Hanergy plans big retail push for solar products

Updated: 2015-03-31 14:16

By DU JUAN(China Daily)

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Hanergy plans big retail push for solar products

A thin-film battery production line of Hanergy Holdings Group Co Ltd in Huzhou, Zhejiang province, September 30, 2014. Hanergy plans to open 60 stores and user-experience centers in the domestic market. [Photo/IC]

Hanergy Holdings Group Co Ltd, China's biggest thin-film maker, is opening a slew of retail stores in the domestic market to cash in on its three-year cooperation with Sweden-based retail giant Ikea Group in Europe.

Toby Ferenczi, chief executive officer of Hanergy Solar UK, told China Daily that the channel partnership between Hanergy and Ikea is the first of its kind, which has achieved success in Europe, and can be copied in the domestic market.

"Up to 70 percent of the population in Europe visit Ikea every year, which made our booth in Ikea an educational center, in addition to sales and services function," said Ferenczi.

After three years of retail experience in Europe, the Chinese company recently launched retail stores selling thin-film solar panel-installed products as well as services in Chengdu and Guangzhou.

Hanergy said it plans to open 60 stores and user-experience centers in the domestic market, covering 21 provinces and cities including Shanghai, Beijing, Shenyang, and a flagship outlet in Chengdu this year.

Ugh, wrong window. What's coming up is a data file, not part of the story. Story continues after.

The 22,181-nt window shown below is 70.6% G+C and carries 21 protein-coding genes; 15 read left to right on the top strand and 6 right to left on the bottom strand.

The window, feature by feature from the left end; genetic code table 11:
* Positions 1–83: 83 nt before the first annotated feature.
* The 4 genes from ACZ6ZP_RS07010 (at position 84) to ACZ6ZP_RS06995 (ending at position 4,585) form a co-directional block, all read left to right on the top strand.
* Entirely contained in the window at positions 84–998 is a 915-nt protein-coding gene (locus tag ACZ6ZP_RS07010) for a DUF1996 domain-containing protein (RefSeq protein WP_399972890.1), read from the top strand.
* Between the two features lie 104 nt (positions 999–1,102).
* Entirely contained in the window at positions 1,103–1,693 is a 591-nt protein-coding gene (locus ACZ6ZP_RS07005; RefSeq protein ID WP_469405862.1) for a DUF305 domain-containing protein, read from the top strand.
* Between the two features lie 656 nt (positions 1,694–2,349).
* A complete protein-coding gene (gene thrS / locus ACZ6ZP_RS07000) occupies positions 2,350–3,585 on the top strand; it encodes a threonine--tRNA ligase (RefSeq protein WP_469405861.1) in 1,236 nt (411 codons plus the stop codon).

Ferenczi said that in Europe, Hanergy has teamed up with Ikea stores in the United Kingdom, the Netherlands, Poland, Germany and Switzerland, providing one-stop solutions to families seeking thin-film solar products for more homes.

"There are several advantages in partnering with Ikea. In addition to the big number of visitors, it is also an opportunity to help their customers get to know about our products," he said.

In Europe, though people know that solar products are environmentally friendly, many think they are expensive. Through regular interactions at the Ikea stores, Hanergy has helped dispel these doubts and raised awareness on the cost-effectiveness of its products, said Ferenczi.

According to him, families can halve their electricity bills after installing solar systems. "As cost-awareness increases, so will the markets and customers," he said.

In China, Ikea has installed grid-connected on-site solar power generation projects which provide power to its stores. But customers will not see any thin-film solar products within the stores.

The biggest problem for promoting thin-film solar products in China is that most Chinese people live in apartments in big cities, while the solar systems usually need to be installed on roofs of houses or villas to realize efficiency.

"I would like to try small high-tech products such as tents or backpacks that are equipped with solar panels to charge my phone or for lighting, but I'm not ready for the roof installation even if I own a house because it's still in the early stages of development," said Lin Bo, 30, a customer who expressed interest in Hanergy's products at a retail store.